1. Action research is used here to refer to ways of investigating professional experiences which link to practice, or investigating and improving situations or systems in organisations or communities. The cycle of observation, reflection, planning and action is iterative and the plan of the research evolves over time with input from a range of stakeholders and participants in the research, as the research progresses. There is a continuous and participative research and learning, and action for change and improvement, by a group. Data is collected to inform the group about the context for present practice; generating theory about, in, and for the area of practice; connecting emergent theory to previous theories in that field; and disseminating the theory so that others may benefit from it. In academic research there is often a leader of the research (in the case of a postgraduate student, the writer of the thesis) but at some stages during the research group(s) are involved in designing the research, or collecting the data, or interpreting it, or improving their own practice or learning.
2. Action research which is being led by an AUT staff member or student, or undertaken by a group which includes AUT staff or students, must have:
2.1. preliminary ethical approval of a broad outline of the research method
2.2. ethical approval of a confirmation proposal (or of a series of confirmation proposals for different cycles or stages of the research)
prior to the collection of data from or about human subjects where ethical approval is required by AUTEC. For information on whether ethical approval is needed see Section 6 of AUTEC's Applying for Ethics Approval: Guidelines and Procedures
2.3. The preliminary proposal should include the proposed topic/question/practice area/problem and the context and intended time-frame within which the research will take place. There should be a statement of the intended improvement to practice(s)/ influences on stakeholders/emancipation of participants /audiences for dissemination of the research. There should also be a statement about how rigour will be attained/maintained, such as the number and type of intended cycles, the initial makeup and credibility of the core research group. This proposal may explain how the research leader or group intends to cope with a variety of possible scenarios.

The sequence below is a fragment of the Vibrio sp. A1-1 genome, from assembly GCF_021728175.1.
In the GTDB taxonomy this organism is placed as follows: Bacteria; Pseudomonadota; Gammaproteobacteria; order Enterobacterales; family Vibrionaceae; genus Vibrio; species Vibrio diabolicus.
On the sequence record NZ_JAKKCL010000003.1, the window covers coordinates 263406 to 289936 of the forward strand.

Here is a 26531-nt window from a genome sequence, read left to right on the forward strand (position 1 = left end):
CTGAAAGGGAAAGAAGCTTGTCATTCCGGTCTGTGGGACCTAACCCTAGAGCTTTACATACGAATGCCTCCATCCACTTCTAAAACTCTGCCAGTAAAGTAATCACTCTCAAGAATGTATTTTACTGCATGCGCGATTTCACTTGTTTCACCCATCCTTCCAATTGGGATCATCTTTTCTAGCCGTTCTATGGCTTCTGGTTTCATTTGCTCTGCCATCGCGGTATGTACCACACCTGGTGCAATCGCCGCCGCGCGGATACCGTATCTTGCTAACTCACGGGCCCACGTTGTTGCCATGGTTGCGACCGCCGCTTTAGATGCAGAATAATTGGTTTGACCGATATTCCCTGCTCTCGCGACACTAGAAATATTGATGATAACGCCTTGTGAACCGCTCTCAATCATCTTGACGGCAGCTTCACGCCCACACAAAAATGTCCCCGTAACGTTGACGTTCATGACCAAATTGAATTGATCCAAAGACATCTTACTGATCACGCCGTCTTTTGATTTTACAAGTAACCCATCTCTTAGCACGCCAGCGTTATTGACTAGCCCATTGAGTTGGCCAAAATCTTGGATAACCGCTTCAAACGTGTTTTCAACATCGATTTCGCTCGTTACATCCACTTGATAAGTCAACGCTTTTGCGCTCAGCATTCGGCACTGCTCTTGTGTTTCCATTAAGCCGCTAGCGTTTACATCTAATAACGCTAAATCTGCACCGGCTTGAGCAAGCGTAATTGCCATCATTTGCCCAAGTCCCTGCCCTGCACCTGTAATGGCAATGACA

3. This proposal should also outline the steps which will be taken to make sure that relevant stakeholders have been consulted and have given their approval for the research to proceed; the strategies to be used to encourage participants or community members to influence the research plan or process or tools and yet also allow those who do not wish to participate or who wish to have limited participation to express their views and have them respected; the strategies by which it is intended that the research results will be disseminated or utilised; and the intended roles of research participants or stakeholders in the production of publications or other research outputs for intended audiences.
4. Subsequent confirmation proposal(s) should include details of the selected research questions, subtopics and themes related to improvement and evaluation of practice or a situation as the research evolves; the arrangements for meetings of the research group, practice group or community group; the types of data to be collected and the methods to be used; and the negotiations over obtaining or sharing information or agreements over interpretation, publications and authorship. Changes to the preliminary proposal should be included, with reasons. Appropriate confirmation approvals from AUTEC should be sought for different stages of the research and each may be approved by a subcommittee of AUTEC.
There are two kinds of potential participants - the research group asked to participate by the leading researcher or action research facilitator, and other participants who may be asked to provide data by the research group at any stage during the evolving research process. All must give their informed consent to the relevant aspect of their participation. For the preliminary proposal, the informed consent of the initial research group/ practice group should be sought and included. Action research requires the researcher(s) to follow the primary consent process with a multistage process. For subsequent confirmation proposal(s) the method and documents used to obtain informed consent from others should be included if and when applicable. The process used to obtain consents should be reflected upon and documented.